2718281828 wrote:I built a copperhead 197 gun using the ... 14 glider synthesis.
The gun is not optimized in terms of bounding box, but the nice thing is that every copperhead-pX gun (X>=197) is constructable using the principle. I am not sure if this is used in other guns, but when building it I got the feeling that it can be applied in many other situations as well.
I've been meaning to reply to this for the last week. Nice construction, first of all!
Your copperhead gun has some "steampunk" elements in it -- nicely optimized mechanisms, that are doing something that can now be done in a very different way by a more recent (smaller) discovery.
The rectangular Herschel guns in particular are (I'm assuming) from Jason Summers' collection. The smallest known guns are now kept in chris_c's collection
. gmc_nxtman has been working on a copperhead gun
using the smallest known p197 gun.
The fishhook eater's glider-turning ability is well known, but the MWSS+LWSS -> eater -> glider combination is something I haven't seen before in a gun-making context. It seems surprisingly good at inserting gliders in front of an existing salvo. The MWSS and LWSS are kind of expensive, though. gmc_nxtman's gun uses edge shooters instead, so that you only need one p197 gun per insertion, instead of seven.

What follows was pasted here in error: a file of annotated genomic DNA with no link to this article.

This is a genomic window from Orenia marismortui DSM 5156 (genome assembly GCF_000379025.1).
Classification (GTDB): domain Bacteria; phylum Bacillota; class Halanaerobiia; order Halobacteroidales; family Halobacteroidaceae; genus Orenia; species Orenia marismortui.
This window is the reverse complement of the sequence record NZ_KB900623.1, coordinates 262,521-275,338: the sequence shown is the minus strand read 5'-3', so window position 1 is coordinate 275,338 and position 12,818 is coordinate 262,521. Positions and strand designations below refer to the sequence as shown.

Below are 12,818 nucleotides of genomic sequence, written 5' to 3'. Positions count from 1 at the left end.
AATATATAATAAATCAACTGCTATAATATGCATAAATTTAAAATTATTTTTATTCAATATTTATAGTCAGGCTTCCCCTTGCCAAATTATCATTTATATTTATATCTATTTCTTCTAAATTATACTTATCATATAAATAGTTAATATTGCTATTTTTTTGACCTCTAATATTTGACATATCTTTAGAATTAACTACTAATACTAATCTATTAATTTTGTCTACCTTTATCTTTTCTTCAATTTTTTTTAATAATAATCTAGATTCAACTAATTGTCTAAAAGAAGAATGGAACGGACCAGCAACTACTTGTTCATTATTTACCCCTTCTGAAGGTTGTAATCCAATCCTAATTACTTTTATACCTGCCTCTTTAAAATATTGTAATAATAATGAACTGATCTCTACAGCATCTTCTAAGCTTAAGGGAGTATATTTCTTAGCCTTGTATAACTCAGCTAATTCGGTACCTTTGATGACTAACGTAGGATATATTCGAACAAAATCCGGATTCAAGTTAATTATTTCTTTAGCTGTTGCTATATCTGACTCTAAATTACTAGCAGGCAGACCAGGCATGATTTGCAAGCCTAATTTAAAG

However, sometimes you really do need to keep the guns way off to the side and add gliders to the front of a salvo, exactly like this. I think there will be a way to generate the eater more cheaply, but maybe the eater-turn trick is worth adding to the salvo-making toolkit.
See chris_c's script
for the most universal way of doing this -- the script can build any possible unidirectional salvo of gliders. There's a clock-based insertion method also used in that script, which I believe is a little more general purpose than the eater... but clocks are unusually expensive, so it might be worth looking into this alternative to see if the script can be made a little more efficient.